After getting laid off from Alcon in early 2015, Elyse Dickerson and Joe Griffin knew they wanted to start their own business. All they needed was a product.
In just a little more than two years, they developed a drop to dissolve earwax and had it for sale on Amazon. Then this month, EarwaxMD — an over-the-counter treatment for compacted earwax — went on sale at CVS drugstores across the country.
“This is so much faster than I ever imagined,” said Dickerson, 42, a Fort Worth native who is CEO at Eosera. “When I presented to investors, we did not promise them this kind of speed to market. We’re probably a year ahead of where I thought we would be.”
Eosera is another graduate for TECH Fort Worth, the business incubator run out of the former James E. Guinn school south of downtown. In recent years, the incubator has spawned two big biotech winners: ZS Pharma, maker of a drug to treat hyperkalemia (excess potassium in the blood), bought by AstraZeneca in 2015 for $2.7 billion; and Encore Vision, which developed a drug for presbyopia, or hardening of the eye lens, sold last year to Novartis for an estimated $465 million.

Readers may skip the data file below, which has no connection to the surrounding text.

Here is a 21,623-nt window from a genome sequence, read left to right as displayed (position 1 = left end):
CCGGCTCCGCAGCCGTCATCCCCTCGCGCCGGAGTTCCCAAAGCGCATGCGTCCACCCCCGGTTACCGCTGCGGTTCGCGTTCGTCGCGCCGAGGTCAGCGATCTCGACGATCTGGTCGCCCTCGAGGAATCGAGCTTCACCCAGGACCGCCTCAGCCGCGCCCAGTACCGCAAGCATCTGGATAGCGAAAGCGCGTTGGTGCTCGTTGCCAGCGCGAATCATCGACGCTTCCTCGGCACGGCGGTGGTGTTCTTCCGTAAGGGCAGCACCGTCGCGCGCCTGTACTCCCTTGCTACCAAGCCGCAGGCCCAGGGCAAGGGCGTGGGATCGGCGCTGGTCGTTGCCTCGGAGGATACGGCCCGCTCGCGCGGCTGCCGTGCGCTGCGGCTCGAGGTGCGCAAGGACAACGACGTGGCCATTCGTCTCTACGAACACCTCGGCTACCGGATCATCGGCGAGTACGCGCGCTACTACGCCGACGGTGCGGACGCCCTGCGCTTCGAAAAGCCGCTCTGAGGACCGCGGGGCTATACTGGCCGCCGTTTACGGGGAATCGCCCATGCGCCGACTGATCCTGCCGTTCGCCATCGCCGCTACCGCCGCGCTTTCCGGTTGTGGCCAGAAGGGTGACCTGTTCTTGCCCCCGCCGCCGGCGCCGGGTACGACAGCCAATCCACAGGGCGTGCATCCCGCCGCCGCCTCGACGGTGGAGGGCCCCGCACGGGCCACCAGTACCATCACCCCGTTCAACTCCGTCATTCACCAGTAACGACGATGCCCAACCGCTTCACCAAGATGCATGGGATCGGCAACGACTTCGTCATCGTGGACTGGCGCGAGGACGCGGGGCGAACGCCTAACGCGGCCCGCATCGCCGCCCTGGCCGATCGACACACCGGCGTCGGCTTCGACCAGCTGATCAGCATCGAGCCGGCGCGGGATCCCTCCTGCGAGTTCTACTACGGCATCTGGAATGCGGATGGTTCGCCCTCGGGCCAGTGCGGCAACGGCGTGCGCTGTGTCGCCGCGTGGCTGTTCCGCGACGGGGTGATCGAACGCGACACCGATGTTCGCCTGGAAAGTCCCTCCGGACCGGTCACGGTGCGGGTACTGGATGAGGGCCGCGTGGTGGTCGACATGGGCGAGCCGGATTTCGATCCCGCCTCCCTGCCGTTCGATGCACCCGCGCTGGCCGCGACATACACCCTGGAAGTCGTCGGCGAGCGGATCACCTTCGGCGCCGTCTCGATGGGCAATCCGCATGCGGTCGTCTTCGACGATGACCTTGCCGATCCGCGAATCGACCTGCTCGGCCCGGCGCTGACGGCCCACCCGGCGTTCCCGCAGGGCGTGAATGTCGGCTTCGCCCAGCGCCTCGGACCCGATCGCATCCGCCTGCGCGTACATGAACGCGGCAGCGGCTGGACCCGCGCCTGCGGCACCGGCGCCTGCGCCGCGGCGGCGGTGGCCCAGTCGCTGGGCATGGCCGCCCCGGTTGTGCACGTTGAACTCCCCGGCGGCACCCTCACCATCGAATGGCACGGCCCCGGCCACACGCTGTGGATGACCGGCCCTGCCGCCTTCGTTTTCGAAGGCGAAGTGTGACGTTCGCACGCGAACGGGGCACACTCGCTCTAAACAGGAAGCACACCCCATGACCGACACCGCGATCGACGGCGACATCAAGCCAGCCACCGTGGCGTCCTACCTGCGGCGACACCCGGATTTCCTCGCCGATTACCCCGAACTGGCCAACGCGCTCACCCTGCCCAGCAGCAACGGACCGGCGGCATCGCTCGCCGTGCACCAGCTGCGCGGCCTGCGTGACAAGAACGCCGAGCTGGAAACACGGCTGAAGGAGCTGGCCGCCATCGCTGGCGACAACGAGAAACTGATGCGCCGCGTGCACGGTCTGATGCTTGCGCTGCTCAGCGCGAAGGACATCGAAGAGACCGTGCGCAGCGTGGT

Over the years at Alcon, Dickerson, a marketing and brand manager, and Griffin, who handled clinical trials of eye-care products, worked on projects together. After they left Alcon, they met with doctors to come up a new product idea — and learned that a solution was needed for earwax, which can clog the ear passage and afflicts many people with hearing aids.
They joined TECH Fort Worth, which gave them access to lab space at the University of North Texas Health Science Center. There they tried as many as 200 formulations before finding the right mix.
“We had some good collaboration from a lot of people who were willing to offer intellectual support,” said Griffin, 50, the company’s chief scientific officer. “We’d ask for support from colleagues or from academics and other doctors. We were blessed to have a lot of good help.”
At first, they self-funded the business. Then in late 2015, Eosera won a business pitch competition at the Dallas Entrepreneur Center, which brought a $50,000 award and investment leads. The company would eventually raise $1.2 million to fund clinical trials, mostly from area individuals.
After sales started growing on Amazon, they worked through a broker to arrange a meeting with CVS, which agreed to take the product. “It’s a sleepy category, with little competition,” Dickerson said. “The retailer was ecstatic.”
Earwax MD is priced at the high end of the market. At the CVS on Camp Bowie Boulevard, the drops were selling for $19.29, compared to other earwax removal products ranging from $8.29 to $11.29. But Dickerson said their clinical data shows EarwaxMD is more effective and can typically resolve problems with fewer doses.
Next for Eosera is moving from TECH Fort Worth and setting up manufacturing in Fort Worth at a 5,000-square-foot building on 6th Street near University Drive. By the end of October, the company plans to begin shifting production of eardrops from a contract manufacturer near Orlando, Florida, to Fort Worth and add 10-15 employees.